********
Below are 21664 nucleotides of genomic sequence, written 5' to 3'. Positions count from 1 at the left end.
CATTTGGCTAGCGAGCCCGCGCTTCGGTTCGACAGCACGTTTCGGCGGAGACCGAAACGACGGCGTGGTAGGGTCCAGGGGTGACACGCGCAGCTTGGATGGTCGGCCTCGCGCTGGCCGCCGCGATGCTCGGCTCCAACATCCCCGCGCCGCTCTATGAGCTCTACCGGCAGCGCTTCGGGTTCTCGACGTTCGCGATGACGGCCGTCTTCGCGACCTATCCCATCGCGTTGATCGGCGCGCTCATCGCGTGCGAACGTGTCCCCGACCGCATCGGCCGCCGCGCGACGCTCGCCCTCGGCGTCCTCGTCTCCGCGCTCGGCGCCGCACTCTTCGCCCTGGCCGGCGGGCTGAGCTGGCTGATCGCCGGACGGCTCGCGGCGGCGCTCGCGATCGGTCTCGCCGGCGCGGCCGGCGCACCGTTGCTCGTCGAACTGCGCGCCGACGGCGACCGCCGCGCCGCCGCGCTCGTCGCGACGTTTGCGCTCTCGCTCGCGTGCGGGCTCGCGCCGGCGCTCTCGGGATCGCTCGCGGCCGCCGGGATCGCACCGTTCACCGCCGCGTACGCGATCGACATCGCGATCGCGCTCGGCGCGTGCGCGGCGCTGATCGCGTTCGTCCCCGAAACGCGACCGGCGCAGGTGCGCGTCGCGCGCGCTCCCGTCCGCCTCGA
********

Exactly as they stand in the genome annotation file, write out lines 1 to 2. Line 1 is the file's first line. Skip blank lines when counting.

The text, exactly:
Below are 21664 nucleotides of genomic sequence, written 5' to 3'. Positions count from 1 at the left end.
CATTTGGCTAGCGAGCCCGCGCTTCGGTTCGACAGCACGTTTCGGCGGAGACCGAAACGACGGCGTGGTAGGGTCCAGGGGTGACACGCGCAGCTTGGATGGTCGGCCTCGCGCTGGCCGCCGCGATGCTCGGCTCCAACATCCCCGCGCCGCTCTATGAGCTCTACCGGCAGCGCTTCGGGTTCTCGACGTTCGCGATGACGGCCGTCTTCGCGACCTATCCCATCGCGTTGATCGGCGCGCTCATCGCGTGCGAACGTGTCCCCGACCGCATCGGCCGCCGCGCGACGCTCGCCCTCGGCGTCCTCGTCTCCGCGCTCGGCGCCGCACTCTTCGCCCTGGCCGGCGGGCTGAGCTGGCTGATCGCCGGACGGCTCGCGGCGGCGCTCGCGATCGGTCTCGCCGGCGCGGCCGGCGCACCGTTGCTCGTCGAACTGCGCGCCGACGGCGACCGCCGCGCCGCCGCGCTCGTCGCGACGTTTGCGCTCTCGCTCGCGTGCGGGCTCGCGCCGGCGCTCTCGGGATCGCTCGCGGCCGCCGGGATCGCACCGTTCACCGCCGCGTACGCGATCGACATCGCGATCGCGCTCGGCGCGTGCGCGGCGCTGATCGCGTTCGTCCCCGAAACGCGACCGGCGCAGGTGCGCGTCGCGCGCGCTCCCGTCCGCCTCGA